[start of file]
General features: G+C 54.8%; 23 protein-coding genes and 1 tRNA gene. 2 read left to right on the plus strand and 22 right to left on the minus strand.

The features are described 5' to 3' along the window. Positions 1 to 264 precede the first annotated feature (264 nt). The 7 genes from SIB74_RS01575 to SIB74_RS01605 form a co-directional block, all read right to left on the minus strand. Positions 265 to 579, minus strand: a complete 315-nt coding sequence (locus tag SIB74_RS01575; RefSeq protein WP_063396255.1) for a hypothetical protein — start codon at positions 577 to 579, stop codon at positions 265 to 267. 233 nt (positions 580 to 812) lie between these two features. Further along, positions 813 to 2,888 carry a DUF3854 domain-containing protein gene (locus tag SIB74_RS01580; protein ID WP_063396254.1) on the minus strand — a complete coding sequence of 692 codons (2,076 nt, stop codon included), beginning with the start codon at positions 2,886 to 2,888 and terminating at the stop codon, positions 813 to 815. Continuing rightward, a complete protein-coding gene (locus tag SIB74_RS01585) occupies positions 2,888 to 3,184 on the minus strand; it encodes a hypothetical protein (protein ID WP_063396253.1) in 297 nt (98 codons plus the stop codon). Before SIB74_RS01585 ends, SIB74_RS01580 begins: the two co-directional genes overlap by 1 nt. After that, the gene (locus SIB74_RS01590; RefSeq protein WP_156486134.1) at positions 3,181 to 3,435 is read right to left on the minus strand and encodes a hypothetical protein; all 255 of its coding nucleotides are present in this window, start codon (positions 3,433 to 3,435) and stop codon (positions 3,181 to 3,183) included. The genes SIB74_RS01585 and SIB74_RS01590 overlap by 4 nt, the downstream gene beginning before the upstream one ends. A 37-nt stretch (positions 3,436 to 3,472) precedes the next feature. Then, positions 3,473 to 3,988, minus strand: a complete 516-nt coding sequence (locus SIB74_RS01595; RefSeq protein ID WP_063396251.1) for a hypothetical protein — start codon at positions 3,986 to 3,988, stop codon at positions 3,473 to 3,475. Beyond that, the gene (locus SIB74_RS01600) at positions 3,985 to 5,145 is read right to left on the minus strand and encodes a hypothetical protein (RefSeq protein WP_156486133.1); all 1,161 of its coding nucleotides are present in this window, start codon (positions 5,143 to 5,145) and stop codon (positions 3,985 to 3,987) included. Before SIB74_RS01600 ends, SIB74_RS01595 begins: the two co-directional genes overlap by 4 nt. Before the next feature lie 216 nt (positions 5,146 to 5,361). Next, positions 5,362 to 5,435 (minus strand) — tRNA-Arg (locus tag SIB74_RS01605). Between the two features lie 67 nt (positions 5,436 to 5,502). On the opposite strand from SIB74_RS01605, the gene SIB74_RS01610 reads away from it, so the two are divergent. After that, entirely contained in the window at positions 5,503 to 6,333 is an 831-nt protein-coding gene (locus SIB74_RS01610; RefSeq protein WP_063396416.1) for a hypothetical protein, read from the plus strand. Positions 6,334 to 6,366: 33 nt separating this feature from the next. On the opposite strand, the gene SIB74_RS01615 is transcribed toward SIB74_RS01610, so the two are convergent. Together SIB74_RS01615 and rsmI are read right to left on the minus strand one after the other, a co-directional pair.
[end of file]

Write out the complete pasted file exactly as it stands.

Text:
General features: G+C 54.8%; 23 protein-coding genes and 1 tRNA gene. 2 read left to right on the plus strand and 22 right to left on the minus strand.

The features are described 5' to 3' along the window. Positions 1 to 264 precede the first annotated feature (264 nt). The 7 genes from SIB74_RS01575 to SIB74_RS01605 form a co-directional block, all read right to left on the minus strand. Positions 265 to 579, minus strand: a complete 315-nt coding sequence (locus tag SIB74_RS01575; RefSeq protein WP_063396255.1) for a hypothetical protein — start codon at positions 577 to 579, stop codon at positions 265 to 267. 233 nt (positions 580 to 812) lie between these two features. Further along, positions 813 to 2,888 carry a DUF3854 domain-containing protein gene (locus tag SIB74_RS01580; protein ID WP_063396254.1) on the minus strand — a complete coding sequence of 692 codons (2,076 nt, stop codon included), beginning with the start codon at positions 2,886 to 2,888 and terminating at the stop codon, positions 813 to 815. Continuing rightward, a complete protein-coding gene (locus tag SIB74_RS01585) occupies positions 2,888 to 3,184 on the minus strand; it encodes a hypothetical protein (protein ID WP_063396253.1) in 297 nt (98 codons plus the stop codon). Before SIB74_RS01585 ends, SIB74_RS01580 begins: the two co-directional genes overlap by 1 nt. After that, the gene (locus SIB74_RS01590; RefSeq protein WP_156486134.1) at positions 3,181 to 3,435 is read right to left on the minus strand and encodes a hypothetical protein; all 255 of its coding nucleotides are present in this window, start codon (positions 3,433 to 3,435) and stop codon (positions 3,181 to 3,183) included. The genes SIB74_RS01585 and SIB74_RS01590 overlap by 4 nt, the downstream gene beginning before the upstream one ends. A 37-nt stretch (positions 3,436 to 3,472) precedes the next feature. Then, positions 3,473 to 3,988, minus strand: a complete 516-nt coding sequence (locus SIB74_RS01595; RefSeq protein ID WP_063396251.1) for a hypothetical protein — start codon at positions 3,986 to 3,988, stop codon at positions 3,473 to 3,475. Beyond that, the gene (locus SIB74_RS01600) at positions 3,985 to 5,145 is read right to left on the minus strand and encodes a hypothetical protein (RefSeq protein WP_156486133.1); all 1,161 of its coding nucleotides are present in this window, start codon (positions 5,143 to 5,145) and stop codon (positions 3,985 to 3,987) included. Before SIB74_RS01600 ends, SIB74_RS01595 begins: the two co-directional genes overlap by 4 nt. Before the next feature lie 216 nt (positions 5,146 to 5,361). Next, positions 5,362 to 5,435 (minus strand) — tRNA-Arg (locus tag SIB74_RS01605). Between the two features lie 67 nt (positions 5,436 to 5,502). On the opposite strand from SIB74_RS01605, the gene SIB74_RS01610 reads away from it, so the two are divergent. After that, entirely contained in the window at positions 5,503 to 6,333 is an 831-nt protein-coding gene (locus SIB74_RS01610; RefSeq protein WP_063396416.1) for a hypothetical protein, read from the plus strand. Positions 6,334 to 6,366: 33 nt separating this feature from the next. On the opposite strand, the gene SIB74_RS01615 is transcribed toward SIB74_RS01610, so the two are convergent. Together SIB74_RS01615 and rsmI are read right to left on the minus strand one after the other, a co-directional pair.